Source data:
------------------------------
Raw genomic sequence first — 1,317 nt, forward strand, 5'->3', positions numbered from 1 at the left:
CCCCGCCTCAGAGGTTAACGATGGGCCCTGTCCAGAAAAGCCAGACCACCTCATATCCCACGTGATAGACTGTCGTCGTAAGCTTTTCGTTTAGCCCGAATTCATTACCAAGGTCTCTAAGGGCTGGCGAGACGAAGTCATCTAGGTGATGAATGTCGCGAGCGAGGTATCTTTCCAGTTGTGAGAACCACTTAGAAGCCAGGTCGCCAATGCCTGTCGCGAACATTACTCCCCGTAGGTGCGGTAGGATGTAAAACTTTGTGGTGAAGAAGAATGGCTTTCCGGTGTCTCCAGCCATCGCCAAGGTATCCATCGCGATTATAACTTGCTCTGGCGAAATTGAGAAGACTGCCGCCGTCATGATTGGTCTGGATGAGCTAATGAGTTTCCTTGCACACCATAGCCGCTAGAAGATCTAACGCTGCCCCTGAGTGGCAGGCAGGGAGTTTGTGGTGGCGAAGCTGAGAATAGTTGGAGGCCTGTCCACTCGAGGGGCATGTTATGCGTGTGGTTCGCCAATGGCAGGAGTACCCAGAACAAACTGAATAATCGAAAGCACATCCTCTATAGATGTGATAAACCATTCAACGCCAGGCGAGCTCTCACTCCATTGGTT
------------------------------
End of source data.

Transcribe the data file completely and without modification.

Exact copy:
Raw genomic sequence first — 1,317 nt, forward strand, 5'->3', positions numbered from 1 at the left:
CCCCGCCTCAGAGGTTAACGATGGGCCCTGTCCAGAAAAGCCAGACCACCTCATATCCCACGTGATAGACTGTCGTCGTAAGCTTTTCGTTTAGCCCGAATTCATTACCAAGGTCTCTAAGGGCTGGCGAGACGAAGTCATCTAGGTGATGAATGTCGCGAGCGAGGTATCTTTCCAGTTGTGAGAACCACTTAGAAGCCAGGTCGCCAATGCCTGTCGCGAACATTACTCCCCGTAGGTGCGGTAGGATGTAAAACTTTGTGGTGAAGAAGAATGGCTTTCCGGTGTCTCCAGCCATCGCCAAGGTATCCATCGCGATTATAACTTGCTCTGGCGAAATTGAGAAGACTGCCGCCGTCATGATTGGTCTGGATGAGCTAATGAGTTTCCTTGCACACCATAGCCGCTAGAAGATCTAACGCTGCCCCTGAGTGGCAGGCAGGGAGTTTGTGGTGGCGAAGCTGAGAATAGTTGGAGGCCTGTCCACTCGAGGGGCATGTTATGCGTGTGGTTCGCCAATGGCAGGAGTACCCAGAACAAACTGAATAATCGAAAGCACATCCTCTATAGATGTGATAAACCATTCAACGCCAGGCGAGCTCTCACTCCATTGGTT